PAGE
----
Located in the lower level of the Phillips High School building, the technology education department is a smorgasbord of sights, sounds, and smells. A maze of different rooms, each distinct in their own way, chock full of the tools of the trade.
Basically a glorified garage kitted out with some of the most technologically advanced equipment in the school, the metalworking classroom is alive with the electric hum of machinery. The concrete floors are decked with equipment: monstrous machines, a metal lathe, a plasma table, laser cutters, curtained welding stations and programming computers. The scent of engine oil lingers in the air.
A partially disassembled lawnmower stands off to one side like a disemboweled metal beast where the power energy class left it at the end of the school day. An octagonal fire ring, a project the eighth grade class is tackling, lies in partial stages of construction, along with the experimental prototypes the students drafted as they were finessing their design.
This is the domain of Tim Brown, technology education teacher of 36 1/2 years, 32 of which have been spent right in Phillips.
After three decades spent in these classrooms, Brown has become a fixture of the school community and he knows these rooms like the back of his hand. While the field of technology has seen tremendous advancement and change over recent years, the heart of the work — introducing students to practical skills that can be used throughout their lives — has remained the same.
“Technology has changed fairly rapidly,” acknowledged Brown, who has found himself a student over the years, working overtime to keep up with the changing landscape of manufacturing in order to effectively teach it to his students.
Computer-aided drafting, now a staple of the manufacturing and design worlds, was only just beginning when Brown started his teaching career in the early 1980s.
“Computers went from being used a little bit to being used for nearly everything,” he said. “We still teach the basic things, though, like measuring, safety, applying math, following directions, problem-solving … and if you look at those skills, they might even be more important than using the fancy machines.”
Of fancy machines, Phillips High School now has plenty. Last year, the district was the recipient of a FabLab grant that allowed them to finally purchase advanced technology for the classrooms — equipment that is now being used to give students a solid foundation in the worlds of commercial design and manufacturing.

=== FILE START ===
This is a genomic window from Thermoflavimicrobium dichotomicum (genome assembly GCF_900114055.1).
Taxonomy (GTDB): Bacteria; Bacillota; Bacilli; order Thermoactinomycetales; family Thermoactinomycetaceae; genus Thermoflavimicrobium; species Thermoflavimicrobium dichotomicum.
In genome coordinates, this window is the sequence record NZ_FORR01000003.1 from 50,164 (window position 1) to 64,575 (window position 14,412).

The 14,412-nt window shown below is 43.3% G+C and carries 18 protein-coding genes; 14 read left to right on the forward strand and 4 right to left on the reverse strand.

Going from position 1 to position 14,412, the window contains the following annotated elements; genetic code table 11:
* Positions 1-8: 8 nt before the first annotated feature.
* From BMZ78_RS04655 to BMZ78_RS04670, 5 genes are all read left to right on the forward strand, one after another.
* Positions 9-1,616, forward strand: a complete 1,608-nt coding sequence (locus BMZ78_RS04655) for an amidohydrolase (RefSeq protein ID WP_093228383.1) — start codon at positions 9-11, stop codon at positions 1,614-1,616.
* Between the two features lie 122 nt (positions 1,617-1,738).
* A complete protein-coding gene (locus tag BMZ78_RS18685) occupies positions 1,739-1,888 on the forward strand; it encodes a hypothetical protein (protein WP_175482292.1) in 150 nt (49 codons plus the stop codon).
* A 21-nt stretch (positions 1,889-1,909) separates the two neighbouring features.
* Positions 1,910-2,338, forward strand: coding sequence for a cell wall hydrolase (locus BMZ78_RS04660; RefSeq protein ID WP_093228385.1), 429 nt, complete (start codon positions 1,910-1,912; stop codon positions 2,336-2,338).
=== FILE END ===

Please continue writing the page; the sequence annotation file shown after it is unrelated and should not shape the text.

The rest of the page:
From 3D printers to computer controlled milling machines, the technology classrooms are now decked out with enough tools to intrigue even the most reticent student.
With so much advanced equipment and sometimes complex subject matter, there are unique daily challenges to the role of being a technology education teacher. For Brown, that includes maintaining the equipment and tools used in his class, and troubleshooting any problems that arise. Like a performer spinning plates, Brown must keep each individual student engaged and working on their various projects throughout the classroom, somehow keeping an eye on everyone.
“You try to have a handle on everything that's going on,” said Brown. “Kids have to be patient, and that's a skill that every kid struggles with. There are times when you want them to go ahead and do their own thing, and there are other times when you don't want them to do that. Teaching that is a balancing act.”
Brown shared the technology education department with fellow teacher (and former student) Troy Makovsky, who orchestrates the woodworking classroom while Brown handles the metalworking side.
Even so, Brown’s day is packed.
On an average day, he arrives at the school shortly before 8 a.m. and starts the day with a 45-minute introduction to technology class for freshmen. Then he'll move on to an eighth-grade introduction to technology class, followed by an exploratory class for seventh graders. Due to the sheer number of seventh graders in the school, the students are divided into three groups and Brown sees them on alternating days. After the seventh grade class, there's a 45 minute prep period followed by a break for lunch. Afterwards, he has a block of metals technology, and then another block dedicated to power and energy technologies. On a good day, Brown will be home by 5 p.m.